The official at the Alcoholic Beverage Control Department was exasperated. "We've been kicked around in this matter from the beginning," he said. "We've been the fall guy."
What was bothering the official, who did not want to be identified (perhaps to avoid a kick from his superiors in the Office of Public Safety, which oversees the ABC), was that the department, moe particularly the three-member commission that makes policy, was being accused of bottling up efforts to require deposits on beer bottles.
Advocates of a deposit system say it would have a big impact on cleaning up roadside litter.
In the past, the ABC has adopted a position of "complete neutrality" on the issue, especially after Loudoun County Circuit Court Judge Carleton Penn, in 1976, granted an injunction against a Loudoun ordinance that required deposits in soda and beer containers. Penn said the ordinance poached on ABC authority that is spelled out in the Virginia code.
ABC officials, after much agonizing, are now leaning toward support of legislation that would change the section of the code cited by Penn, and would permit localities like Loudoun to put deposits on beer containers. Loudoun and Fairfax counties have passed and are enforcing ordinances controlling soda containers, but deposit advocates say that beer containers account for almost three times as much roadside litter.
"This is a real breakthrough," said Sen. Charles L. Waddell (D-Loudoun), one of the leaders of the drive to put deposits on beer containers.
ABC officials contend they have never been opposed to local-option control. They said that after Penn made his decision they had no choice but to cite it when they received inquiries from jurisdictions considering container legislation. Furthermore, they said, they didn't want to come down on one side or the other while the Loudoun case was still awaiting full trial.
But Waddell and other supporters of beer-container deposits have been putting pressure on the ABC to take a stand - and so the commission is sending a group of alternative policies to Secretary of Public Safety Selwayn H. Smith. One ABC official said the commission will endorse the alternative calling for legislation that would give localities the right to require deposits on beer containers.
The ABC's shift, significant as it might be, does not guarantee that the deposit drive will achieve its goals, which range from giving localities the power to conrol beer containers to a state law requiring deposits on both soft drink and beer containers.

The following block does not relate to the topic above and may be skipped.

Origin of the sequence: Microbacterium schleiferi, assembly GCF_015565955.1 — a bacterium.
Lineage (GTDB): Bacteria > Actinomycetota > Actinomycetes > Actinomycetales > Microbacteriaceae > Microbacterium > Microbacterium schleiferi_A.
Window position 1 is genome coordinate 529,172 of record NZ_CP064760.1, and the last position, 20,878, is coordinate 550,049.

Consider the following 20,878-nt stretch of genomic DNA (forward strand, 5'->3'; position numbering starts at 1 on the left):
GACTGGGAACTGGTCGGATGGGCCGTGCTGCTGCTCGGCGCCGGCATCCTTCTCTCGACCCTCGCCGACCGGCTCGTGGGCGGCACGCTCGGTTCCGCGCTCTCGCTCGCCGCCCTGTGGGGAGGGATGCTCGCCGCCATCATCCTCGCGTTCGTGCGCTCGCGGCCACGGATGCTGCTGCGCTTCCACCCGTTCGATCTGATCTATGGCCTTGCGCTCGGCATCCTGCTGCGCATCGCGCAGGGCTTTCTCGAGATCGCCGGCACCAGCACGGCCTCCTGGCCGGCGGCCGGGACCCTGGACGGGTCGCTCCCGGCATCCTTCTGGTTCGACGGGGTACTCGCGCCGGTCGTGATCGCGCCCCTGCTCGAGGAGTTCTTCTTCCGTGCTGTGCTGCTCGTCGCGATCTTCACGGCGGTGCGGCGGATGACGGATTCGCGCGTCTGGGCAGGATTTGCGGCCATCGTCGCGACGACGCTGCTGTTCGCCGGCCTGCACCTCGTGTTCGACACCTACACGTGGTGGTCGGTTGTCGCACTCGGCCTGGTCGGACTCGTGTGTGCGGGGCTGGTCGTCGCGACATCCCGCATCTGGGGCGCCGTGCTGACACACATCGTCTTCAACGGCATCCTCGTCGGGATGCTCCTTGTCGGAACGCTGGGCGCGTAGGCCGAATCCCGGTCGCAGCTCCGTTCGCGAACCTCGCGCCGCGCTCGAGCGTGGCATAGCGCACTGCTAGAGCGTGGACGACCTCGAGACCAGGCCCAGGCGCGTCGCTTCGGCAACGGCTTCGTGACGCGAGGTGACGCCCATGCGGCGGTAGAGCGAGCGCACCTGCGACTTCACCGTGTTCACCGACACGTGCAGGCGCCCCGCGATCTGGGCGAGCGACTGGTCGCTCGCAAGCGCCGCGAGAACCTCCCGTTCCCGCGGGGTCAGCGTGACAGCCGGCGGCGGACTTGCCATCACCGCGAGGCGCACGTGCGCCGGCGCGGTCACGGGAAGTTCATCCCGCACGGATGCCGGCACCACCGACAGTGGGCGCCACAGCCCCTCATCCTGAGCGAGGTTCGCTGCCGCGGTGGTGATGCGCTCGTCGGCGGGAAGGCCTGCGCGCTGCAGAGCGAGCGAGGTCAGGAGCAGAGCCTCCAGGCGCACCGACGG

Smith has said in the past that he did not favor a local option on beer containers. Furthermore, industry lobbyists are likely to mount a counter driver, as they have in the past, during the current session.
William G. Thomas, lobbyist for the Virginia Beer Wholesalers Association, hints, however, that the industry may not go all-out.
"The legislators are getting a little tired of the same old dig and pony show . . . I don't plan any massive effort," he said. Nevertheless, Thomas said, "the industry would vigorously oppose any attempt to amend (the state law cited by Penn). The industry thinks the most unreasonable alternative would be having our containers subject to the whim of 135 localities."
The General Assembly is considering legislation that would impose uniform, statewide controls on both beer and soft drink containers, as has been done in Oregon and Vermont.
One bill, which is not expected to get very far, was offered by Sen. Joe A. Canada Jr. (D-Virginia Beach) and sent - some say capriciously - to the Rehabilitation and Social Services Committee, whose chairman, Sen. Lawrence D. Wilder (D-Richmond), is opposed to such legislation. The other, with prospects not quite so dim, was offered by Sen. Clive L. DuVal II (D-Fairfax) and sent to the committee on Agriculture, Conservation and Natural Resources whose chairman, Sen. Howard P. Anderson (D-Halifax), signed up as a co-sponsor.
"I think a deposit system is the only ultimate answer," Anderson said. "We've tried to educate people on this issue, but we haven't been successful . . . The secondary highway system is just a jungle of litter."
The officials over at the Virginia Litter Control Commission are not as cynical about the efficacy of education. They have a $1.2 million budget to spread the word to Virginia residents that "littering is unacceptable social behavior," in the words of Commissioner Robert W. Slocum.
Supporters of an education program point to the state of Washington as an example of an educational effort that made dramatic strides in cleaning up litter.
The claims of both sides will be recited at forthcoming hearings on bottle legislation in the General Assembly - the next performance of what lobbyist Thomas calls the dog and pony show.